5 Ways To Find a Leak in Your Home

Posted by on Jun 7, 2017 in Uncategorized | No Comments

As your home ages various repair problems can crop up that need attention, and water leaks are of them. Although not an uncommon issue for homeowners, the difficulty in how to deal with one can vary greatly and it all comes down to finding out just where the leak is occurring. There are some steps you can take to try and locate a water leak yourself before calling a plumber. If you do end up having to call for professional help, any preliminary detective work you do will be quite helpful to them and could save you money on labor costs.

1. Check Your Water Meter

This is probably the single biggest thing that can alert you to a water leak besides a higher than normal water bill. In order to check your water meter, first make sure that no water is being used in your home. Then go outside and locate your water meter and check to see if the leak indicator dial is moving. If it is still moving, there is a chance that you may have a leak. Another option is to take a meter reading, wait a few hours ensuring that you use no water during this period, and then go back and take another meter reading. A change in the reading indicates that you have a leak.

2. Determine if the Leak is Inside or Outside of Your Home

You will need to locate your main water valve and shut it off to find out if the leak is inside or outside. Usually the main water valve is located in your basement, garage, or outside where there is a faucet located. Even if you don’t have a leak, it’s very important to know where this main valve is in case you need to shut off the water in case of a plumbing emergency. Once you shut it off, go back to your water meter and check to see if the dial is still moving. If it’s still moving and there’s been a change in the readings, then you have a leak outside and will most likely need to call a plumber for further help. If the dial has stopped moving, then the leak is inside the house.

3. Tell Tale Signs of a Leak

If you determine the leak is occurring inside your home, then doing a walk through searching for tell tale signs would be a great first step. Look for water stains and mold on your ceilings and walls and floors. Make a regular habit of opening your cabinets and looking under the sink pipes for warped or discolored areas. The rubber hoses that connect water your washing machine are also common areas where leaks can occur. Manufacturers recommend changing out your washer hoses once every 5-7 years because of rubber oxidation that breaks down the material.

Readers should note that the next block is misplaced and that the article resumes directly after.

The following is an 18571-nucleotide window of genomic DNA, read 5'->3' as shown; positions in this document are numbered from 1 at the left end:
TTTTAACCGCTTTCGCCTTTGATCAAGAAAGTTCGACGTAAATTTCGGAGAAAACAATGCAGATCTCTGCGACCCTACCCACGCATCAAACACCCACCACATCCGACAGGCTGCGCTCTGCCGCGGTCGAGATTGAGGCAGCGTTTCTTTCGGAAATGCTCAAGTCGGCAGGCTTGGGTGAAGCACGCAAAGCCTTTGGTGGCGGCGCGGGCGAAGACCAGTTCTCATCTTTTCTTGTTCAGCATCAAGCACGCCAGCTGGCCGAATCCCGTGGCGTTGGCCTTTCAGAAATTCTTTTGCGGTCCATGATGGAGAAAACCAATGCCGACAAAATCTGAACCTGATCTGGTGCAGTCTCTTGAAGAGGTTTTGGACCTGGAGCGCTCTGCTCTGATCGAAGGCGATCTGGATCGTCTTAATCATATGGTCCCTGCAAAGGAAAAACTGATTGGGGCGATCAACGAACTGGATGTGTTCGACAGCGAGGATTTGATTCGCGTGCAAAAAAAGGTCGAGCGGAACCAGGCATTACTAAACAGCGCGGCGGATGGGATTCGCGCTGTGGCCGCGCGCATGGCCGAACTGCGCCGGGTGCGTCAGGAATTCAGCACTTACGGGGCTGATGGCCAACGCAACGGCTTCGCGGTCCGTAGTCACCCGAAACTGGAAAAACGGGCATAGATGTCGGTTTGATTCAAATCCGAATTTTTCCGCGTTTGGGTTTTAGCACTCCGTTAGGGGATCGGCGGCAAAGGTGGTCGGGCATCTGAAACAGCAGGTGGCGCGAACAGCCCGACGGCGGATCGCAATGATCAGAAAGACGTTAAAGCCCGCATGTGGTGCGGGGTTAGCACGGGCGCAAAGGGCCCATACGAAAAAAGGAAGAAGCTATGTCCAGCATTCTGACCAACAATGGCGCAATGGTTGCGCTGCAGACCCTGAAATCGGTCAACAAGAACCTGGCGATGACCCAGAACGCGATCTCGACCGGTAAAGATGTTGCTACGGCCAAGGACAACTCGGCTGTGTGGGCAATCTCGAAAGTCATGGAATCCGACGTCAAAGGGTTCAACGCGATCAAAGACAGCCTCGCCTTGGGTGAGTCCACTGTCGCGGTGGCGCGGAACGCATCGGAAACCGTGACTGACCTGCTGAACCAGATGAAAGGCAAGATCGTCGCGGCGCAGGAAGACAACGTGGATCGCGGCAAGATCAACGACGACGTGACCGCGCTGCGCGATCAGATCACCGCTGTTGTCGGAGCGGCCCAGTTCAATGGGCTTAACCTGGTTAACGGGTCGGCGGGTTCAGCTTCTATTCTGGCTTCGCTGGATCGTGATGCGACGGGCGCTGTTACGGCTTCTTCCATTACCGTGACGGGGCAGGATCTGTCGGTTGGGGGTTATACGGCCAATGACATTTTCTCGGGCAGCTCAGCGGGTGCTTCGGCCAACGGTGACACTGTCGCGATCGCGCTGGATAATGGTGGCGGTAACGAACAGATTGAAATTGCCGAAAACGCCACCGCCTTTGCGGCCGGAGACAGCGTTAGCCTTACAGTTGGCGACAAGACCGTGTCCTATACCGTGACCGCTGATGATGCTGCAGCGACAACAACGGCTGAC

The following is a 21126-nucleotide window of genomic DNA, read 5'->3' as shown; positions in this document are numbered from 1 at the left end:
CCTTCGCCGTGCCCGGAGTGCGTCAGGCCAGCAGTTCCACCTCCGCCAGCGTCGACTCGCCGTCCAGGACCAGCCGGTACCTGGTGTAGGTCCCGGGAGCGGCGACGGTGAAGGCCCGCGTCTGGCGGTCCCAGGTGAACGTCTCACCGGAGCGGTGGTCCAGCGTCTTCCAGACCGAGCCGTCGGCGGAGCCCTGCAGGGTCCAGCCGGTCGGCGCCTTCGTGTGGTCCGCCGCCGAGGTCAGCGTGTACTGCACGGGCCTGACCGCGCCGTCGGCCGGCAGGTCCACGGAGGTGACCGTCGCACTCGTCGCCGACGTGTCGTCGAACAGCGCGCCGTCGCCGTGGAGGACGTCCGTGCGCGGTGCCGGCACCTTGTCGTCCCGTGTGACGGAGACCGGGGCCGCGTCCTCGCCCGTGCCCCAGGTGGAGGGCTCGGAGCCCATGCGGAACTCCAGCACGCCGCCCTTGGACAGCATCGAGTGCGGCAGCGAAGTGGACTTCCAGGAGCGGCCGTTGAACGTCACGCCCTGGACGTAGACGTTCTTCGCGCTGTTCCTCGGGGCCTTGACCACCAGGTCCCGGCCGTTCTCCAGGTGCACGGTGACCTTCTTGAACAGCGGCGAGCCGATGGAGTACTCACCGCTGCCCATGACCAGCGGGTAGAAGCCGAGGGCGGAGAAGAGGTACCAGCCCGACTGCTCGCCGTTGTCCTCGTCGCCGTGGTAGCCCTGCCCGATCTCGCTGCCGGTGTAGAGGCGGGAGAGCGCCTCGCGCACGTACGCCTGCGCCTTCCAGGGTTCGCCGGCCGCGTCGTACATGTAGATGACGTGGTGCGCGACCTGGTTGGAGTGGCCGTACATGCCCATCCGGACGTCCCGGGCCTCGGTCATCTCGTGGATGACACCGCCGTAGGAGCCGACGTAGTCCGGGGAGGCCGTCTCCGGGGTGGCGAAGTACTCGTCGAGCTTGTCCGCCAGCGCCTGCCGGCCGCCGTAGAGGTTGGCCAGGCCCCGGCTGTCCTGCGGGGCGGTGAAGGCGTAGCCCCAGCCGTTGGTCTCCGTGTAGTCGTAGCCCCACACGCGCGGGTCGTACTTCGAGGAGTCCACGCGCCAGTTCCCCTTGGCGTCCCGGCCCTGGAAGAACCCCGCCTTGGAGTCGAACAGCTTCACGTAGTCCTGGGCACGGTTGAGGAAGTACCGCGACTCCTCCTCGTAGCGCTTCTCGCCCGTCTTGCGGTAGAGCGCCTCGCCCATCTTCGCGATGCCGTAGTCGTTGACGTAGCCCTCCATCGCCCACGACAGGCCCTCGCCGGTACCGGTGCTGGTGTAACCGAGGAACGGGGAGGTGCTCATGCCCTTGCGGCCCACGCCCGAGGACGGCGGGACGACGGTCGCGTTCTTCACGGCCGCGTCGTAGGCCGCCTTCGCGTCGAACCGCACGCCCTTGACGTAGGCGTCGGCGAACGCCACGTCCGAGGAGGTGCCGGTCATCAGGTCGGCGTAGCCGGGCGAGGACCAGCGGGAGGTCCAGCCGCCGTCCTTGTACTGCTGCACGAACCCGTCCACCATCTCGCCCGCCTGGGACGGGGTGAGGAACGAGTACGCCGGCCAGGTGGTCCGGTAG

If you notice a moldy or musty odor in certain rooms of your home, this could mean you have a broken pipe in the wall, ceiling or under the floor.

4. The Toilet Test

Toilets can account for up to 30% of your water usage, so making sure they are not leaking can save you big money. A simple way to tell if you have a leak is to add a few drops of food coloring to the tank. Then, wait 10-15 minutes and check the toilet bowl itself. If you notice the food coloring there, then you have a leak that allows water to escape from the tank into the bowl without flushing. To further narrow down the issue, you will want to shut off the water valve to the toilet and open the tank to mark the level of the water with a pencil. Wait 15 minutes and if the level has gone down, you need to repair your flush valve. If the level has not gone down, you may need to replace your fill valve. Refer to your manufacturer’s instruction on how to proceed with repairs for your particular unit.

5. Call A Plumber

Sometimes no matter what you do, it’s impossible to find that pesky leak in your home. This is a time when you would want to call on a licensed plumber for help. If your home is over 25 years old, then having a plumber come in for an annual inspection is a good idea. It could save you big headaches and thousands of dollars in the long run. There are so many ways that a leak could occur in your home that having a professional come by with a checklist can save you a lot of time and hassle for the simple fact that a plumber knows just where and what to look for. The cost of their time could pay for itself in the long run if you are able to avoid costly plumbing repairs.